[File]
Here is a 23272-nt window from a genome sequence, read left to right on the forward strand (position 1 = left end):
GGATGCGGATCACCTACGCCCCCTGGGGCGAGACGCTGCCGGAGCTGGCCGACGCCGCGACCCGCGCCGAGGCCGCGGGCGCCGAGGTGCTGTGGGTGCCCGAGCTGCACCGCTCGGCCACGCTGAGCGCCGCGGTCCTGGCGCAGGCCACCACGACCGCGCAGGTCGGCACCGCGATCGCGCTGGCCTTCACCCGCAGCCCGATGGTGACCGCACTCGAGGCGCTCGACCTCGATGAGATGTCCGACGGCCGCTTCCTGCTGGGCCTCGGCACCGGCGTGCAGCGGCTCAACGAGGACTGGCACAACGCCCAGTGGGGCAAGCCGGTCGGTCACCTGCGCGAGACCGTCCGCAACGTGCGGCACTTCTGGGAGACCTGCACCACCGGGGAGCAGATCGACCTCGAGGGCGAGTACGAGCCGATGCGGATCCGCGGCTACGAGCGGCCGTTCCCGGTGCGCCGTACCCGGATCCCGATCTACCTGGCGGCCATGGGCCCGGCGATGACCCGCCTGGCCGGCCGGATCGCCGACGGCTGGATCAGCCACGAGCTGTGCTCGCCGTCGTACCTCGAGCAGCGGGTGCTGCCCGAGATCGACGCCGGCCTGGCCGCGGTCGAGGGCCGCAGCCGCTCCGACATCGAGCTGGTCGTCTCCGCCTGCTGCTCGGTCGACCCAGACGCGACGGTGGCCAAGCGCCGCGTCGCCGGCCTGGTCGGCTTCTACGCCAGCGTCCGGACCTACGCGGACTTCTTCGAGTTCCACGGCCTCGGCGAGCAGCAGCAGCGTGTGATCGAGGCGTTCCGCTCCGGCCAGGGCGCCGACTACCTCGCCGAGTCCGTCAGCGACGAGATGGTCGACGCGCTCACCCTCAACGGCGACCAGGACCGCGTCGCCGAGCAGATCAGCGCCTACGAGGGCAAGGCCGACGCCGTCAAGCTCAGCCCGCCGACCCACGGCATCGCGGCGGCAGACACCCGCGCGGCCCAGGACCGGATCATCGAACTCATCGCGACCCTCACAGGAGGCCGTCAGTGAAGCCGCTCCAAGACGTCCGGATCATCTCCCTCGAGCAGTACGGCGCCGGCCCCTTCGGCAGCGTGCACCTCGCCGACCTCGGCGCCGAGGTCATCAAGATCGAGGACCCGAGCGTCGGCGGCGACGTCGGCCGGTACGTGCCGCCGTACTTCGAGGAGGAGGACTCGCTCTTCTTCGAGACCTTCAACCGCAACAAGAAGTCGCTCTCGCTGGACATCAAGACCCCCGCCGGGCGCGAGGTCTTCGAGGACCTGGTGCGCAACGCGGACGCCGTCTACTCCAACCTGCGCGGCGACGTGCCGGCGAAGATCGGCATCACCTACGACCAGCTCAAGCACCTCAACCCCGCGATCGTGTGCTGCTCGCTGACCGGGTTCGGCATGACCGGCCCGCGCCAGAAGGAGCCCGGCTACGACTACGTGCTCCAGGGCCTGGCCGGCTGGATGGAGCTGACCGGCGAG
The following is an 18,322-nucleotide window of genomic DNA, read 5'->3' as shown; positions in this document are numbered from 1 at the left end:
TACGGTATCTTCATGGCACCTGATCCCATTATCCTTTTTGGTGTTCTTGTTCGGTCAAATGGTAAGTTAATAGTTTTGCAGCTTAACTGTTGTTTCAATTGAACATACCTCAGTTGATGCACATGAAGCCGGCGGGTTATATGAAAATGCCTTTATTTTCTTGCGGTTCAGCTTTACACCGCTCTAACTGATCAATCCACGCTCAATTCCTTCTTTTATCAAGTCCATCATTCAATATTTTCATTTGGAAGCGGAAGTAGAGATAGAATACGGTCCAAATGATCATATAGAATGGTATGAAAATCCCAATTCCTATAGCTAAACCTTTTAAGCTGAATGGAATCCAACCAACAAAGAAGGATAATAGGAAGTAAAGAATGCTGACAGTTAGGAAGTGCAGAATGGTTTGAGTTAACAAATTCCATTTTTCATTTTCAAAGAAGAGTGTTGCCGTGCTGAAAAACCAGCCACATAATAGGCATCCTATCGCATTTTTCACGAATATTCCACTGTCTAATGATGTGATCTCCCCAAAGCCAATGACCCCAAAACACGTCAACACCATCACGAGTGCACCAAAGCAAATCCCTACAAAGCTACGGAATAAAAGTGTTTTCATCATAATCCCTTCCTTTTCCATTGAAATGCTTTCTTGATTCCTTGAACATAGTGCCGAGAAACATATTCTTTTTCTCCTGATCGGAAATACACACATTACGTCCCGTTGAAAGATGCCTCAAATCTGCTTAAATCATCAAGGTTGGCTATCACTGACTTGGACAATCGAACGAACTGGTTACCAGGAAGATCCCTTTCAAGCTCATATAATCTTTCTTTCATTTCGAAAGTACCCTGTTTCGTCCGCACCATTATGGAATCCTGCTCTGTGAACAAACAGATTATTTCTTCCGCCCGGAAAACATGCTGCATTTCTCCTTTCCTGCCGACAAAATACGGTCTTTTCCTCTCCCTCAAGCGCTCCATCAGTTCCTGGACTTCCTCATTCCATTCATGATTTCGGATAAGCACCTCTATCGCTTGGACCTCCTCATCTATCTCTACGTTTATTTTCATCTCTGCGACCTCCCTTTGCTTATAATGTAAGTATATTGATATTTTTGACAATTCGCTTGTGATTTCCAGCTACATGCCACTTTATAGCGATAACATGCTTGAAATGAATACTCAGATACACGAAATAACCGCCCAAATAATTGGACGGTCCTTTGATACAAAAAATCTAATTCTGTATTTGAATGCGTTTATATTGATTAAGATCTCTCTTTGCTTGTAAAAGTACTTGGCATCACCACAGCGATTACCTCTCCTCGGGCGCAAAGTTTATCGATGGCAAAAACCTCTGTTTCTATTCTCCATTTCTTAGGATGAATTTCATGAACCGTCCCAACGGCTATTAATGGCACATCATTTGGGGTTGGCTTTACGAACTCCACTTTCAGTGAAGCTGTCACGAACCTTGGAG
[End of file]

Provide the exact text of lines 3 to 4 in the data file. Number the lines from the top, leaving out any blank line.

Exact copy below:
The following is an 18,322-nucleotide window of genomic DNA, read 5'->3' as shown; positions in this document are numbered from 1 at the left end:
TACGGTATCTTCATGGCACCTGATCCCATTATCCTTTTTGGTGTTCTTGTTCGGTCAAATGGTAAGTTAATAGTTTTGCAGCTTAACTGTTGTTTCAATTGAACATACCTCAGTTGATGCACATGAAGCCGGCGGGTTATATGAAAATGCCTTTATTTTCTTGCGGTTCAGCTTTACACCGCTCTAACTGATCAATCCACGCTCAATTCCTTCTTTTATCAAGTCCATCATTCAATATTTTCATTTGGAAGCGGAAGTAGAGATAGAATACGGTCCAAATGATCATATAGAATGGTATGAAAATCCCAATTCCTATAGCTAAACCTTTTAAGCTGAATGGAATCCAACCAACAAAGAAGGATAATAGGAAGTAAAGAATGCTGACAGTTAGGAAGTGCAGAATGGTTTGAGTTAACAAATTCCATTTTTCATTTTCAAAGAAGAGTGTTGCCGTGCTGAAAAACCAGCCACATAATAGGCATCCTATCGCATTTTTCACGAATATTCCACTGTCTAATGATGTGATCTCCCCAAAGCCAATGACCCCAAAACACGTCAACACCATCACGAGTGCACCAAAGCAAATCCCTACAAAGCTACGGAATAAAAGTGTTTTCATCATAATCCCTTCCTTTTCCATTGAAATGCTTTCTTGATTCCTTGAACATAGTGCCGAGAAACATATTCTTTTTCTCCTGATCGGAAATACACACATTACGTCCCGTTGAAAGATGCCTCAAATCTGCTTAAATCATCAAGGTTGGCTATCACTGACTTGGACAATCGAACGAACTGGTTACCAGGAAGATCCCTTTCAAGCTCATATAATCTTTCTTTCATTTCGAAAGTACCCTGTTTCGTCCGCACCATTATGGAATCCTGCTCTGTGAACAAACAGATTATTTCTTCCGCCCGGAAAACATGCTGCATTTCTCCTTTCCTGCCGACAAAATACGGTCTTTTCCTCTCCCTCAAGCGCTCCATCAGTTCCTGGACTTCCTCATTCCATTCATGATTTCGGATAAGCACCTCTATCGCTTGGACCTCCTCATCTATCTCTACGTTTATTTTCATCTCTGCGACCTCCCTTTGCTTATAATGTAAGTATATTGATATTTTTGACAATTCGCTTGTGATTTCCAGCTACATGCCACTTTATAGCGATAACATGCTTGAAATGAATACTCAGATACACGAAATAACCGCCCAAATAATTGGACGGTCCTTTGATACAAAAAATCTAATTCTGTATTTGAATGCGTTTATATTGATTAAGATCTCTCTTTGCTTGTAAAAGTACTTGGCATCACCACAGCGATTACCTCTCCTCGGGCGCAAAGTTTATCGATGGCAAAAACCTCTGTTTCTATTCTCCATTTCTTAGGATGAATTTCATGAACCGTCCCAACGGCTATTAATGGCACATCATTTGGGGTTGGCTTTACGAACTCCACTTTCAGTGAAGCTGTCACGAACCTTGGAG